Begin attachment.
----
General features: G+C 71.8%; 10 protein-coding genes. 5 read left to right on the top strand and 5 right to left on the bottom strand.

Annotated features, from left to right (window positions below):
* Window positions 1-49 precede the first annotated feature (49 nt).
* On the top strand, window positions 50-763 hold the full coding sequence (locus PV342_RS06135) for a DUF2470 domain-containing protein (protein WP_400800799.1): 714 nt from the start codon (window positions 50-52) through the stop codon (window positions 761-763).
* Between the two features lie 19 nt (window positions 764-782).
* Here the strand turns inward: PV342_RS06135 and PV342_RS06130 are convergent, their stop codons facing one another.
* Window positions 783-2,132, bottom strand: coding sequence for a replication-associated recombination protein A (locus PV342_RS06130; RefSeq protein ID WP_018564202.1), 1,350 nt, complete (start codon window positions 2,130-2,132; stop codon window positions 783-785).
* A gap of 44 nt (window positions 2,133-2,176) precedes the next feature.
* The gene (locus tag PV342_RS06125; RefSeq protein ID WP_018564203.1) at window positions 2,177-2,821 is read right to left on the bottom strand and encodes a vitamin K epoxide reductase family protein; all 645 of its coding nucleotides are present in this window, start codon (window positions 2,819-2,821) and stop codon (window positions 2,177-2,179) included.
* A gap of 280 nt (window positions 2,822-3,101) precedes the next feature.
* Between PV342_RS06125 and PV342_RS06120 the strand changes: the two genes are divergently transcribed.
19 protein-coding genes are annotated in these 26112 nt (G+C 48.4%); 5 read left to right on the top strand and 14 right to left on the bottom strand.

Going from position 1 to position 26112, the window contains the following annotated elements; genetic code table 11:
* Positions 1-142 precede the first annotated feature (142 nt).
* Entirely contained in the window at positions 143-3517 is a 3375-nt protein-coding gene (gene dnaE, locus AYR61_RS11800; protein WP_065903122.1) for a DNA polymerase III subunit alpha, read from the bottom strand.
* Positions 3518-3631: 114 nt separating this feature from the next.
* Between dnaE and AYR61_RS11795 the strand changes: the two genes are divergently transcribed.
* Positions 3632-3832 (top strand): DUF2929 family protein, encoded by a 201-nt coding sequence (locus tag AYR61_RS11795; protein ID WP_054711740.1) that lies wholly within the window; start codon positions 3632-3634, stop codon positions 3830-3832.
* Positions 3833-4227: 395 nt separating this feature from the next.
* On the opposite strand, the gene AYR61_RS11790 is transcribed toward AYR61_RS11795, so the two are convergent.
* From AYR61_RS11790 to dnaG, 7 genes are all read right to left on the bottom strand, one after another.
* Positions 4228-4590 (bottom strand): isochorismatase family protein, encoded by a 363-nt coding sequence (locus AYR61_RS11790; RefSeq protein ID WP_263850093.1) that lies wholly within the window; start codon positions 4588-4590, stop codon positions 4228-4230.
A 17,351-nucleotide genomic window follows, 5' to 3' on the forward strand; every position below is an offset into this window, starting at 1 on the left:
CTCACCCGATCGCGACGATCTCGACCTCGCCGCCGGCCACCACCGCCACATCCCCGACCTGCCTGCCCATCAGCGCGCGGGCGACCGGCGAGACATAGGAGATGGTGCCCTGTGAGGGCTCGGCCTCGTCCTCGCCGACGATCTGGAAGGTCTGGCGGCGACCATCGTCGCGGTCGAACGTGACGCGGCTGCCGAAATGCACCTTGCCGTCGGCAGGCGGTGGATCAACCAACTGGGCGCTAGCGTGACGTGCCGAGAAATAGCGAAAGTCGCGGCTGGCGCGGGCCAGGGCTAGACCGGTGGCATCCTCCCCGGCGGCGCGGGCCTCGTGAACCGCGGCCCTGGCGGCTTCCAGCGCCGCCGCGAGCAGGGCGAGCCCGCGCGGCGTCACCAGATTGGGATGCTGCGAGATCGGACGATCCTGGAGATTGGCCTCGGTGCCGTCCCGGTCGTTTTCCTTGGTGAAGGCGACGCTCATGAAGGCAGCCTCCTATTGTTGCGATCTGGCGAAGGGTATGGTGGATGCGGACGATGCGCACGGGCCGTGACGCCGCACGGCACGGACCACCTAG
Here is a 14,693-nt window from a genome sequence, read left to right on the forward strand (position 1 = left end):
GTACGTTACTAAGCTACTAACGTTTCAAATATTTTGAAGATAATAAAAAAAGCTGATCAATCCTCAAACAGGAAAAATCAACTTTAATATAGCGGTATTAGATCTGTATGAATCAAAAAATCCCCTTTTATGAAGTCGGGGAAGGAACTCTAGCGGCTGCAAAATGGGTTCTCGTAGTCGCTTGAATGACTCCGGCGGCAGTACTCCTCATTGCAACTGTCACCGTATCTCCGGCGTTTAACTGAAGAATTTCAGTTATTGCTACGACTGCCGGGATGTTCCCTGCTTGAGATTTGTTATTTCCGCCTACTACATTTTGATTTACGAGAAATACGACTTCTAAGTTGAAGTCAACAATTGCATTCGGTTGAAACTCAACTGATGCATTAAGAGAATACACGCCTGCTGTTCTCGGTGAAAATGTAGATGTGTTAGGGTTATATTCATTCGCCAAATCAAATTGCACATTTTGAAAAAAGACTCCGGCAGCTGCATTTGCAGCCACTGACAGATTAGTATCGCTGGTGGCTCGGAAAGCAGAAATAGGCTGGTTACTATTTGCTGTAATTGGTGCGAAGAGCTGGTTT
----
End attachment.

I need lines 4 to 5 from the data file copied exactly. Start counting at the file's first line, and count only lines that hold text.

* On the top strand, window positions 50-763 hold the full coding sequence (locus PV342_RS06135) for a DUF2470 domain-containing protein (protein WP_400800799.1): 714 nt from the start codon (window positions 50-52) through the stop codon (window positions 761-763).
* Between the two features lie 19 nt (window positions 764-782).